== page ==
Thursday, June 07, 2007

August Wilson

Wilson' s play is about the escalating racial tensions in the U.S. beginning in 1957, between the Korean and Vietnam wars, and ends in 1965. The themes of the play centers around the pre-civil-rights-movement, pre-Vietnam-war-era influence.

The central focus of Fences is the Maxson family. The main character of Fences is former baseball player-turned Pittsburgh garbage man Troy Maxson who is used to illustrate the African-American struggle against racism. Racism is what has defied Troy Maxson at every turn in his life, and the color of his skin stood in the way of obtaining the American dream for him and his family. Racism creates the conflict, which causes Troy to feel that he has been "fenced" in by a society filled with discrimination and bigotry. These tensions cannot help but make their way into the Maxson home, and causes conflict between Troy and his wife, Rose, and Troy and his son Cory.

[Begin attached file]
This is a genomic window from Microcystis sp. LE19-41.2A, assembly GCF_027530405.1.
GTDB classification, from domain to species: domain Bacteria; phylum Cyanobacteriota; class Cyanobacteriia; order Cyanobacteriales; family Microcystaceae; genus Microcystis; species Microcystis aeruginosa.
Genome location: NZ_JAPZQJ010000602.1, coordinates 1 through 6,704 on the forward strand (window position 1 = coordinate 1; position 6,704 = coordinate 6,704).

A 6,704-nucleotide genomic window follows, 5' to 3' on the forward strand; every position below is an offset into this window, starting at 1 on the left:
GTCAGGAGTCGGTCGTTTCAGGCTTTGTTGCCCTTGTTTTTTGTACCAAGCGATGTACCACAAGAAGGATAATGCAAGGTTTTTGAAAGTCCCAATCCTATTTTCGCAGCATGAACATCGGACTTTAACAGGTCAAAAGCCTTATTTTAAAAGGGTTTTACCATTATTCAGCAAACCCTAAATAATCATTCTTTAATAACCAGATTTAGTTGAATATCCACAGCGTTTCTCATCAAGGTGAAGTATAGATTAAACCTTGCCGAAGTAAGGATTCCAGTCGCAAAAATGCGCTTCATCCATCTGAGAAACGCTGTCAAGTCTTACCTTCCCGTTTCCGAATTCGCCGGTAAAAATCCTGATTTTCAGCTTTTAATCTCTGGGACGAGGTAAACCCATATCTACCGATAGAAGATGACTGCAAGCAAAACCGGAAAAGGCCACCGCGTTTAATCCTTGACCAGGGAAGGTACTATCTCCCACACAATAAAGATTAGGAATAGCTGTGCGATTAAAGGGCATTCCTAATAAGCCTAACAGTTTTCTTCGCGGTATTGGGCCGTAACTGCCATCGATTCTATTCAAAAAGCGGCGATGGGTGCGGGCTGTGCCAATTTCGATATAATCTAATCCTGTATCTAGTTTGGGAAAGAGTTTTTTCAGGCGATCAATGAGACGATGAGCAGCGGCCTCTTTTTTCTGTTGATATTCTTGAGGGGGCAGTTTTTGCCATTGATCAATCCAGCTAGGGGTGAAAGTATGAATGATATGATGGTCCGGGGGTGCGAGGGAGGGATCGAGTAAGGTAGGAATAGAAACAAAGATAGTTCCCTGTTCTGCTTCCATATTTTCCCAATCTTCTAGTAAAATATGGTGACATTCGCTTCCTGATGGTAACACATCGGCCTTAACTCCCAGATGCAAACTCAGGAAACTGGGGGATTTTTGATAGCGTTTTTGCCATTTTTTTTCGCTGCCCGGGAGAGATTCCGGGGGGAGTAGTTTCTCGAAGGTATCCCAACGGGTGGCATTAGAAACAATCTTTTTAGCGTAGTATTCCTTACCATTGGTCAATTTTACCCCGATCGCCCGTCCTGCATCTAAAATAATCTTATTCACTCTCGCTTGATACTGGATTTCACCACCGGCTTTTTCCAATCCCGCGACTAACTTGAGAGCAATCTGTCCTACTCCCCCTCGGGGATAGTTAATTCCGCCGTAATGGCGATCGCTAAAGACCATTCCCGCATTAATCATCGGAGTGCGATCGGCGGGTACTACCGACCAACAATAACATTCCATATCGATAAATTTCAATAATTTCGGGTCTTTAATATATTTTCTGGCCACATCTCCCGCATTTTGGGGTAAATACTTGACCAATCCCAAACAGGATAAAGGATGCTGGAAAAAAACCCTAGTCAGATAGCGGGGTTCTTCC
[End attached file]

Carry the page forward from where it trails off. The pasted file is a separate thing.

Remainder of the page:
Though just a short read, Wilson's play says more than a thousand-page book. It's not a very "feel-good" story, but it is very powerful and provides an excellent depiction of African-American life and challenges they fought to overcome during a very difficult period of American history.

Dorothy Parker
What Fresh Hell is This?

A Biography by Marion Meade

If I could choose one person to go back in time to have a chat with, it would be Dorothy Parker. She was a woman of many writing talents and her works include screenplays, short stories, critical reviews and clever verse. The author's often one-liner wise-cracks about life and men were absolutely hilarious and even when one is in the darkest of moods, she could make you at least break out a wry smile.

Parker's life wasn't an easy one. She was divorced twice, had a string of painful affairs, a lifelong struggle with alcoholism, and several suicide attempts. Her "funniness" and sarcasm was merely a cover-up for the pain she was holding inside.

In this lively, absorbing biography, Marion Meade illuminates both the dark side of Parker and her days of wicked wittiness at the Algonquin Round Table with the likes of Robert Benchley, George Kaufman, and Harold Ross, and in Hollywood with S.J. Perelman, William Faulkner, and Lilian Hellman. At the dazzling center of it all, Meade gives us the flamboyant, self-destructive, and brilliant Dorothy Parker.